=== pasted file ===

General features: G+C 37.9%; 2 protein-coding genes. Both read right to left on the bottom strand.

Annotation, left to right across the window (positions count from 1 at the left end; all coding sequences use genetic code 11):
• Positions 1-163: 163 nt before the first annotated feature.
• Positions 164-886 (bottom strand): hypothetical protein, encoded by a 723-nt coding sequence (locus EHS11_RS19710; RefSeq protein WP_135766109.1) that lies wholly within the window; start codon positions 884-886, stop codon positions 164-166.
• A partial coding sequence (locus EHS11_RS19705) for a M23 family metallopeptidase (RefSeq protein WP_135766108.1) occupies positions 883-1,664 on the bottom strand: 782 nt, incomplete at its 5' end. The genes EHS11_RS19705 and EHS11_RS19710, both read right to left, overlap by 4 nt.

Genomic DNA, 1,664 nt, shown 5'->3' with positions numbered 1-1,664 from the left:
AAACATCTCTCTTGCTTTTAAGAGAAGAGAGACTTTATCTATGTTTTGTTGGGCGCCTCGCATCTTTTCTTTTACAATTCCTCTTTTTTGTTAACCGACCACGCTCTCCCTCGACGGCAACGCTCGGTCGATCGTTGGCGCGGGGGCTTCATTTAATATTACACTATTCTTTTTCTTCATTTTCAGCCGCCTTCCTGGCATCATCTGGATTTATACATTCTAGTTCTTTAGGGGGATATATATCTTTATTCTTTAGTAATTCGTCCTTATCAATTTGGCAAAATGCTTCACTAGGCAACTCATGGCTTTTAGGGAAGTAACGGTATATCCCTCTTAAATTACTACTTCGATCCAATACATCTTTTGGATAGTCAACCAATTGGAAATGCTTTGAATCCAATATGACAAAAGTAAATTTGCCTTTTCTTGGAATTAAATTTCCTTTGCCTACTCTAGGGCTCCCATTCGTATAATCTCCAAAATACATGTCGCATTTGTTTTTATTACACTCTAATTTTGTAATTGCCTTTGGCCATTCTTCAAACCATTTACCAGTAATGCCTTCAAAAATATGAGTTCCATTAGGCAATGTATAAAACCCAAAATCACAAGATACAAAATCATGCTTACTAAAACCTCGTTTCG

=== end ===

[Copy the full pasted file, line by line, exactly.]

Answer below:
General features: G+C 37.9%; 2 protein-coding genes. Both read right to left on the bottom strand.

Annotation, left to right across the window (positions count from 1 at the left end; all coding sequences use genetic code 11):
• Positions 1-163: 163 nt before the first annotated feature.
• Positions 164-886 (bottom strand): hypothetical protein, encoded by a 723-nt coding sequence (locus EHS11_RS19710; RefSeq protein WP_135766109.1) that lies wholly within the window; start codon positions 884-886, stop codon positions 164-166.
• A partial coding sequence (locus EHS11_RS19705) for a M23 family metallopeptidase (RefSeq protein WP_135766108.1) occupies positions 883-1,664 on the bottom strand: 782 nt, incomplete at its 5' end. The genes EHS11_RS19705 and EHS11_RS19710, both read right to left, overlap by 4 nt.

Genomic DNA, 1,664 nt, shown 5'->3' with positions numbered 1-1,664 from the left:
AAACATCTCTCTTGCTTTTAAGAGAAGAGAGACTTTATCTATGTTTTGTTGGGCGCCTCGCATCTTTTCTTTTACAATTCCTCTTTTTTGTTAACCGACCACGCTCTCCCTCGACGGCAACGCTCGGTCGATCGTTGGCGCGGGGGCTTCATTTAATATTACACTATTCTTTTTCTTCATTTTCAGCCGCCTTCCTGGCATCATCTGGATTTATACATTCTAGTTCTTTAGGGGGATATATATCTTTATTCTTTAGTAATTCGTCCTTATCAATTTGGCAAAATGCTTCACTAGGCAACTCATGGCTTTTAGGGAAGTAACGGTATATCCCTCTTAAATTACTACTTCGATCCAATACATCTTTTGGATAGTCAACCAATTGGAAATGCTTTGAATCCAATATGACAAAAGTAAATTTGCCTTTTCTTGGAATTAAATTTCCTTTGCCTACTCTAGGGCTCCCATTCGTATAATCTCCAAAATACATGTCGCATTTGTTTTTATTACACTCTAATTTTGTAATTGCCTTTGGCCATTCTTCAAACCATTTACCAGTAATGCCTTCAAAAATATGAGTTCCATTAGGCAATGTATAAAACCCAAAATCACAAGATACAAAATCATGCTTACTAAAACCTCGTTTCG